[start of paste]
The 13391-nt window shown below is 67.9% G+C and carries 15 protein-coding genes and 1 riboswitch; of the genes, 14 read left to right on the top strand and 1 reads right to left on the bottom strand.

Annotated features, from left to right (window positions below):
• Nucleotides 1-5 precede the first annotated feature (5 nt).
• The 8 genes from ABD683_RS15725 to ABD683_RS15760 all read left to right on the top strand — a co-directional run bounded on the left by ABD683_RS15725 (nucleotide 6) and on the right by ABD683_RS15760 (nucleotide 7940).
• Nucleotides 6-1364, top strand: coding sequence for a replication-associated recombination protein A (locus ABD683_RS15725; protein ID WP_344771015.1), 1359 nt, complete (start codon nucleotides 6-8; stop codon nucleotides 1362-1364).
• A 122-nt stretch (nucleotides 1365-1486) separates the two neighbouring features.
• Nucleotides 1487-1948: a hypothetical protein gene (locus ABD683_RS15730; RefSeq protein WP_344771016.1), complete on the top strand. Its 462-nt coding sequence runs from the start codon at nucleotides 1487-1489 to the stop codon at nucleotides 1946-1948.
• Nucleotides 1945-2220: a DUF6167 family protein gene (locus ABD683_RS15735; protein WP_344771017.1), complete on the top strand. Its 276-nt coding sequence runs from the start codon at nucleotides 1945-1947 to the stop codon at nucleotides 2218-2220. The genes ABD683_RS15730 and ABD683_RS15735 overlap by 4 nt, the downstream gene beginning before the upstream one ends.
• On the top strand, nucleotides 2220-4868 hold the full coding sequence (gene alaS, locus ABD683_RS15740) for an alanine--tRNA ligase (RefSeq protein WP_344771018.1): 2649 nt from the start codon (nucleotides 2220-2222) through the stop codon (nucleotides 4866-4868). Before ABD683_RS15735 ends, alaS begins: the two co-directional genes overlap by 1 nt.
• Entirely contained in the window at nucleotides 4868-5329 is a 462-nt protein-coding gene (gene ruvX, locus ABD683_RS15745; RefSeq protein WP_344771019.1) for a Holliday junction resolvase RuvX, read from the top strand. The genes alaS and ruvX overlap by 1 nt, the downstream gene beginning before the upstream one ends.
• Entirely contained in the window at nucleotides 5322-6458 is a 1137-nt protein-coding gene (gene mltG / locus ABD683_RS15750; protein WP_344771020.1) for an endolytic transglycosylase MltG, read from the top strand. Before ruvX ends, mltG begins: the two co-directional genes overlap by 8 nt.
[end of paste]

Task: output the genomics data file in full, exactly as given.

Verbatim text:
The 13391-nt window shown below is 67.9% G+C and carries 15 protein-coding genes and 1 riboswitch; of the genes, 14 read left to right on the top strand and 1 reads right to left on the bottom strand.

Annotated features, from left to right (window positions below):
• Nucleotides 1-5 precede the first annotated feature (5 nt).
• The 8 genes from ABD683_RS15725 to ABD683_RS15760 all read left to right on the top strand — a co-directional run bounded on the left by ABD683_RS15725 (nucleotide 6) and on the right by ABD683_RS15760 (nucleotide 7940).
• Nucleotides 6-1364, top strand: coding sequence for a replication-associated recombination protein A (locus ABD683_RS15725; protein ID WP_344771015.1), 1359 nt, complete (start codon nucleotides 6-8; stop codon nucleotides 1362-1364).
• A 122-nt stretch (nucleotides 1365-1486) separates the two neighbouring features.
• Nucleotides 1487-1948: a hypothetical protein gene (locus ABD683_RS15730; RefSeq protein WP_344771016.1), complete on the top strand. Its 462-nt coding sequence runs from the start codon at nucleotides 1487-1489 to the stop codon at nucleotides 1946-1948.
• Nucleotides 1945-2220: a DUF6167 family protein gene (locus ABD683_RS15735; protein WP_344771017.1), complete on the top strand. Its 276-nt coding sequence runs from the start codon at nucleotides 1945-1947 to the stop codon at nucleotides 2218-2220. The genes ABD683_RS15730 and ABD683_RS15735 overlap by 4 nt, the downstream gene beginning before the upstream one ends.
• On the top strand, nucleotides 2220-4868 hold the full coding sequence (gene alaS, locus ABD683_RS15740) for an alanine--tRNA ligase (RefSeq protein WP_344771018.1): 2649 nt from the start codon (nucleotides 2220-2222) through the stop codon (nucleotides 4866-4868). Before ABD683_RS15735 ends, alaS begins: the two co-directional genes overlap by 1 nt.
• Entirely contained in the window at nucleotides 4868-5329 is a 462-nt protein-coding gene (gene ruvX, locus ABD683_RS15745; RefSeq protein WP_344771019.1) for a Holliday junction resolvase RuvX, read from the top strand. The genes alaS and ruvX overlap by 1 nt, the downstream gene beginning before the upstream one ends.
• Entirely contained in the window at nucleotides 5322-6458 is a 1137-nt protein-coding gene (gene mltG / locus ABD683_RS15750; protein WP_344771020.1) for an endolytic transglycosylase MltG, read from the top strand. Before ruvX ends, mltG begins: the two co-directional genes overlap by 8 nt.